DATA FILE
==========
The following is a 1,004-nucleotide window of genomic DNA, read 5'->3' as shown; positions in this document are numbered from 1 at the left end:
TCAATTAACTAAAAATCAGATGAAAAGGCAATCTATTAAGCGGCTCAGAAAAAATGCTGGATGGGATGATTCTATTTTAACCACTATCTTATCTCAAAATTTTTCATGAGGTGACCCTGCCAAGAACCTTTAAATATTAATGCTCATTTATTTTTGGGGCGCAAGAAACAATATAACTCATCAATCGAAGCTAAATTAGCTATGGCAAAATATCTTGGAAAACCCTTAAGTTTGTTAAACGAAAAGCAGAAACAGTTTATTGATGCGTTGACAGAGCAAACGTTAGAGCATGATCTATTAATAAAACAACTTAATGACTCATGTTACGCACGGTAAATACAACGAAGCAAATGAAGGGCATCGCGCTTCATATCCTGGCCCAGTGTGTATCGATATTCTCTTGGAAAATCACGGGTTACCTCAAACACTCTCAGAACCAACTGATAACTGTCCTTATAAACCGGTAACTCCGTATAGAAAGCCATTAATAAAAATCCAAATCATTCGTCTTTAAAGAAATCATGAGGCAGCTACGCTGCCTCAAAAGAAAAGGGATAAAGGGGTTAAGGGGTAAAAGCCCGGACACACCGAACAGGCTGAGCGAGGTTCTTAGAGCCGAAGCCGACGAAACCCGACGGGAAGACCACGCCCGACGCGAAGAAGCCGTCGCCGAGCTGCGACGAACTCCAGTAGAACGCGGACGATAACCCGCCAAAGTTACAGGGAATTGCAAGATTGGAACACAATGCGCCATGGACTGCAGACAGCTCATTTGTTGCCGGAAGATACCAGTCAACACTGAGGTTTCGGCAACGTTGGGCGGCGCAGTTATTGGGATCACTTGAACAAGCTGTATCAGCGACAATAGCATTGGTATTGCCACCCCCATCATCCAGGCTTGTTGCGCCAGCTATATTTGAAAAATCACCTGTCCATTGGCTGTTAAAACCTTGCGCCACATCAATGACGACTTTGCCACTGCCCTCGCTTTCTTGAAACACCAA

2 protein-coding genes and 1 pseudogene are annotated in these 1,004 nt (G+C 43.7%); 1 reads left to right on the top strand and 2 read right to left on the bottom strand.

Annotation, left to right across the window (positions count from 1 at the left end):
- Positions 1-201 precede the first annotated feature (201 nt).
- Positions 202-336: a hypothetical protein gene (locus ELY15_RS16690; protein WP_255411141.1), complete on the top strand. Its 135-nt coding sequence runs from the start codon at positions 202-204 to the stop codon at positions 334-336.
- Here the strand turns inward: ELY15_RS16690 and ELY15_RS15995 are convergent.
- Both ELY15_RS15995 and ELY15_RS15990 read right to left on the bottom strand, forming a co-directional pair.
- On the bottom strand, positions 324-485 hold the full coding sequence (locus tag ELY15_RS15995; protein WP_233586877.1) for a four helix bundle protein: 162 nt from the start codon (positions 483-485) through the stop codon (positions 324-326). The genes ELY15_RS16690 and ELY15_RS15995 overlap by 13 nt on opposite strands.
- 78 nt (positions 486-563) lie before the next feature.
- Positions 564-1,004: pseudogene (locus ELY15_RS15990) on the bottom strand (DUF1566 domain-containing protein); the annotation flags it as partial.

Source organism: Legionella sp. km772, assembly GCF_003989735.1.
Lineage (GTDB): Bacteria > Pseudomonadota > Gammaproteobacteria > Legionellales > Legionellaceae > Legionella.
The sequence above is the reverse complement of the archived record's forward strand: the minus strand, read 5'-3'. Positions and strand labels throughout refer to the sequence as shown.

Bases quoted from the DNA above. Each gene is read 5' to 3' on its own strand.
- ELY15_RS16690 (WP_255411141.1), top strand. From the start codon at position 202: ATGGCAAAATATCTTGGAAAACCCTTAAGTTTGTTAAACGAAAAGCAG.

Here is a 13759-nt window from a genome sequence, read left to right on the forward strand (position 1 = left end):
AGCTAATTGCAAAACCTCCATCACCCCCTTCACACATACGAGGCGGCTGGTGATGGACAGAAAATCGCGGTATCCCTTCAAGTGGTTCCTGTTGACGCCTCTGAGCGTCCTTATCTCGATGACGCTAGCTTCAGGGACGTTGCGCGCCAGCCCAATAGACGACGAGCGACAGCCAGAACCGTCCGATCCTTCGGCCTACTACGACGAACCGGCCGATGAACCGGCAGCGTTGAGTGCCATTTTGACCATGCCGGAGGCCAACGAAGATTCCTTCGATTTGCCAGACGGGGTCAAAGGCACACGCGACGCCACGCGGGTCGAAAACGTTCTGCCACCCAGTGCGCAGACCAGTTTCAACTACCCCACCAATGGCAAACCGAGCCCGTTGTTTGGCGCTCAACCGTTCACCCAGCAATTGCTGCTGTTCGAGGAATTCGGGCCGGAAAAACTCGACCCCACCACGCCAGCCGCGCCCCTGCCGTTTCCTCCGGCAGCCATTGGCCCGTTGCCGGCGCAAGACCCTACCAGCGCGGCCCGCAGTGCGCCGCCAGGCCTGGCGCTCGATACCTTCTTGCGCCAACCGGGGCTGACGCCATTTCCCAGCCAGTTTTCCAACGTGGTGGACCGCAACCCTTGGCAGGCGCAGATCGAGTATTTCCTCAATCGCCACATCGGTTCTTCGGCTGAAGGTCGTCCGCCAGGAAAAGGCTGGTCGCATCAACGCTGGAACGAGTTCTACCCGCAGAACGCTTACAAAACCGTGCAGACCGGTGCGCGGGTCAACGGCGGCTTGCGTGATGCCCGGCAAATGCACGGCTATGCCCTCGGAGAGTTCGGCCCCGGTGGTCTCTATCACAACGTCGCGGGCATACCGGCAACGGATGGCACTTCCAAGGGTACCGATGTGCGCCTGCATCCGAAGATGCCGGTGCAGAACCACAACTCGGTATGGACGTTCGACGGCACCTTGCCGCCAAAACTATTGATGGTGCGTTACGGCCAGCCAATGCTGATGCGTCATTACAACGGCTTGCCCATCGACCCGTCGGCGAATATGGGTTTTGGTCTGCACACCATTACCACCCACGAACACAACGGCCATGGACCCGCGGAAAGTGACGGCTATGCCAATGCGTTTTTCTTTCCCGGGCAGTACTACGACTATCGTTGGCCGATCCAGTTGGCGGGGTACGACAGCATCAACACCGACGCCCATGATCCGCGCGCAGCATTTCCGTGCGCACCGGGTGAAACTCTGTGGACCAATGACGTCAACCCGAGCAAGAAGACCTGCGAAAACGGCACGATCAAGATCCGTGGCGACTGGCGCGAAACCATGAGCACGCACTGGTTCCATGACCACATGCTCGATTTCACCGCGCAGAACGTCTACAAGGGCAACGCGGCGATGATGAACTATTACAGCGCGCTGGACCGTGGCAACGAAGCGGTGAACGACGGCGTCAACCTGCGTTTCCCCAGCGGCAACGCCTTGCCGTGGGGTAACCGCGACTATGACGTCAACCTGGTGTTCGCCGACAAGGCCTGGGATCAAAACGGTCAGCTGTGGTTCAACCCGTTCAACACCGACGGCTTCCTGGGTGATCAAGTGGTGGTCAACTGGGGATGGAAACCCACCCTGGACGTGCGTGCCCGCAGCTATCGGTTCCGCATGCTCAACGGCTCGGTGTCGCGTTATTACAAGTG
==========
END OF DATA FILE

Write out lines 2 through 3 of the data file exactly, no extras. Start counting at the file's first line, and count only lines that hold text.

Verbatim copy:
TCAATTAACTAAAAATCAGATGAAAAGGCAATCTATTAAGCGGCTCAGAAAAAATGCTGGATGGGATGATTCTATTTTAACCACTATCTTATCTCAAAATTTTTCATGAGGTGACCCTGCCAAGAACCTTTAAATATTAATGCTCATTTATTTTTGGGGCGCAAGAAACAATATAACTCATCAATCGAAGCTAAATTAGCTATGGCAAAATATCTTGGAAAACCCTTAAGTTTGTTAAACGAAAAGCAGAAACAGTTTATTGATGCGTTGACAGAGCAAACGTTAGAGCATGATCTATTAATAAAACAACTTAATGACTCATGTTACGCACGGTAAATACAACGAAGCAAATGAAGGGCATCGCGCTTCATATCCTGGCCCAGTGTGTATCGATATTCTCTTGGAAAATCACGGGTTACCTCAAACACTCTCAGAACCAACTGATAACTGTCCTTATAAACCGGTAACTCCGTATAGAAAGCCATTAATAAAAATCCAAATCATTCGTCTTTAAAGAAATCATGAGGCAGCTACGCTGCCTCAAAAGAAAAGGGATAAAGGGGTTAAGGGGTAAAAGCCCGGACACACCGAACAGGCTGAGCGAGGTTCTTAGAGCCGAAGCCGACGAAACCCGACGGGAAGACCACGCCCGACGCGAAGAAGCCGTCGCCGAGCTGCGACGAACTCCAGTAGAACGCGGACGATAACCCGCCAAAGTTACAGGGAATTGCAAGATTGGAACACAATGCGCCATGGACTGCAGACAGCTCATTTGTTGCCGGAAGATACCAGTCAACACTGAGGTTTCGGCAACGTTGGGCGGCGCAGTTATTGGGATCACTTGAACAAGCTGTATCAGCGACAATAGCATTGGTATTGCCACCCCCATCATCCAGGCTTGTTGCGCCAGCTATATTTGAAAAATCACCTGTCCATTGGCTGTTAAAACCTTGCGCCACATCAATGACGACTTTGCCACTGCCCTCGCTTTCTTGAAACACCAA

2 protein-coding genes and 1 pseudogene are annotated in these 1,004 nt (G+C 43.7%); 1 reads left to right on the top strand and 2 read right to left on the bottom strand.